Samkhya, the oldest school of Hindu philosophy prescribes a particular method to analyze knowledge. According to Samkhya, all knowledge is possible through three means of valid knowledge[49][50] 

  1. Pratyakṣa or Dṛṣṭam – direct sense perception,
  2. Anumāna  logical inference and
  3. Śabda or Āptavacana – verbal testimony.

Nyaya, the Hindu school of logic, accepts all these 3 means and in addition accepts one more - Upamāna (comparison).

The accounts of the emergence of life within the universe vary in description, but classically the deity called Brahma, from a Trimurti of three deities also including Vishnu and Shiva, is described as performing the act of 'creation', or more specifically of 'propagating life within the universe' with the other two deities being responsible for 'preservation' and 'destruction' (of the universe) respectively.[51] In this respect some Hindu schools do not treat the scriptural creation myth literally and often the creation stories themselves do not go into specific detail, thus leaving open the possibility of incorporating at least some theories in support of evolution. Some Hindus find support for, or foreshadowing of evolutionary ideas in scriptures, namely the Vedas.[52]

The incarnations of Vishnu (Dashavatara) is almost identical to the scientific explanation of the sequence of biological evolution of man and animals.[53][54][55][56] The sequence of avatars starts from an aquatic organism (Matsya), to an amphibian (Kurma), to a land-animal (Varaha), to a humanoid (Narasimha), to a dwarf human (Vamana), to 5 forms of well developed human beings (Parashurama, Rama, Balarama/Buddha, Krishna, Kalki) who showcase an increasing form of complexity (Axe-man, King, Plougher/Sage, wise Statesman, mighty Warrior).[53][56] In India, the home country of Hindus; educated Hindus widely accept the theory of biological evolution. In a survey, 77% of respondents in India agreed that enough scientific evidence exists to support Charles Darwin's Theory of Evolution, and 85 per cent of God-believing people said they believe in evolution as well.[57][58]An exception to this acceptance is the International Society for Krishna Consciousness (ISKCON), which includes several members who actively oppose "Darwinism" and themodern evolutionary synthesis (see Hindu Creationism).


From an Islamic standpoint, science, the study of nature, is considered to be linked to the concept of Tawhid (the Oneness of God), as are all other branches of knowledge.[59] InIslam, nature is not seen as a separate entity, but rather as an integral part of Islam's holistic outlook on God, humanity, and the world. Unlike the other Abrahamic monotheistic religions, Judaism and Christianity, the Islamic view of science and nature is continuous with that of religion and God. This link implies a sacred aspect to the pursuit of scientific knowledge by Muslims, as nature itself is viewed in the Qur'an as a compilation of signs pointing to the Divine.[60] It was with this understanding that science was studied and understood in Islamic civilizations, specifically during the eighth to sixteenth centuries, prior to the colonization of the Muslim world.[61]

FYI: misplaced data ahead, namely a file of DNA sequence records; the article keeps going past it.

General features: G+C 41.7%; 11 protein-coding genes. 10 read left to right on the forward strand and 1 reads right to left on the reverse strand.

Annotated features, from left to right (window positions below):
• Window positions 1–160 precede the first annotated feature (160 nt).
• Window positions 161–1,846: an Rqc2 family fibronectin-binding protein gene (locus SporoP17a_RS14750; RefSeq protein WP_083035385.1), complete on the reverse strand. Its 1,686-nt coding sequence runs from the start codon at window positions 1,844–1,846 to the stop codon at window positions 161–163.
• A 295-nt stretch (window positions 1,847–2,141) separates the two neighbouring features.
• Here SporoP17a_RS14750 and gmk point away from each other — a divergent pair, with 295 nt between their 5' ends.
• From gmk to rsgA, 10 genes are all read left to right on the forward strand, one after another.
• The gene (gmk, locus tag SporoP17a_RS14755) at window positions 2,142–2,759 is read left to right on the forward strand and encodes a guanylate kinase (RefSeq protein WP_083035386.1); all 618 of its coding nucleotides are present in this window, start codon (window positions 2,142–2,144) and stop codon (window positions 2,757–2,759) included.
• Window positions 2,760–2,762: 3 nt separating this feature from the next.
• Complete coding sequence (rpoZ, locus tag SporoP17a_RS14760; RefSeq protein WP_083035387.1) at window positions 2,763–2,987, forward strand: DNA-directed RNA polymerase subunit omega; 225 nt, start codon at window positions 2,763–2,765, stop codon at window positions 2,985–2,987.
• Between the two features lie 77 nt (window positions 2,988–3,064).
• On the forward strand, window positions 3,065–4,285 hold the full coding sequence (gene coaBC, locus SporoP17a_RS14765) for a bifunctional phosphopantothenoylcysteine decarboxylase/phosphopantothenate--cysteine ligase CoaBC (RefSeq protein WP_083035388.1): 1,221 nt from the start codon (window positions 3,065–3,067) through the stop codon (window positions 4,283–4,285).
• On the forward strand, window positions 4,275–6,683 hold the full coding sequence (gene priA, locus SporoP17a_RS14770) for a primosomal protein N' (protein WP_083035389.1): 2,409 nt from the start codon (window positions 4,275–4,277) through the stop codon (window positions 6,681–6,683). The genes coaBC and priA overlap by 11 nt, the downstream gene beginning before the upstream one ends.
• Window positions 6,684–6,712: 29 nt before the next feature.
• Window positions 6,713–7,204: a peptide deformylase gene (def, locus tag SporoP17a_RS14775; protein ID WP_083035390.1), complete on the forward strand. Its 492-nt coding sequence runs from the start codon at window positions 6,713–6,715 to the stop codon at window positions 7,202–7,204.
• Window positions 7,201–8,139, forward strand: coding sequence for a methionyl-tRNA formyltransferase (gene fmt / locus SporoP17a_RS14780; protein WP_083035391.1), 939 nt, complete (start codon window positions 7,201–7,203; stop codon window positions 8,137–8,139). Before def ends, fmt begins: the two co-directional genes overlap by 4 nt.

According to most historians, the modern scientific method was first developed by Islamic scientists, pioneered by Ibn Al-Haytham, known to the west as "Alhazen".[62] Robert Briffault, in The Making of Humanity, asserts that the very existence of science, as it is understood in the modern sense, is rooted in the scientific thought and knowledge that emerged in Islamic civilizations during this time.[63]

However, the colonizing powers of the western world and their destruction of the Islamic scientific tradition forced the discourse of Islam and Science in to a new period. Institutions that had existed for centuries in the Muslim world were destroyed and replaced by new scientific institutions implemented by the colonizing powers and suiting their economic, political, and military agendas.[citation needed] This drastically changed the practice of science in the Muslim world, as Islamic scientists had to interact with the western approach to scientific learning, which was based on a philosophy of nature completely foreign to them.[59] From the time of this initial upheaval of the Islamic scientific tradition to the present day, Muslim scientists and scholars have developed a spectrum of viewpoints on the place of scientific learning within the context of Islam, none of which are universally accepted or practiced.[64] However, most maintain the view that the acquisition of knowledge and scientific pursuit in general is not in disaccord with Islamic thought and religious belief.[59][64]


Jainism does not support belief in a creator deity. According to Jain doctrine, the universe and its constituents - soul, matter, space, time, and principles of motion have always existed (a static universe similar to that of Epicureanism and steady state cosmological model). All the constituents and actions are governed by universal natural laws. It is not possible to create matter out of nothing and hence the sum total of matter in the universe remains the same (similar to law of conservation of mass). Similarly, the soul of each living being is unique and uncreated and has existed since beginningless time.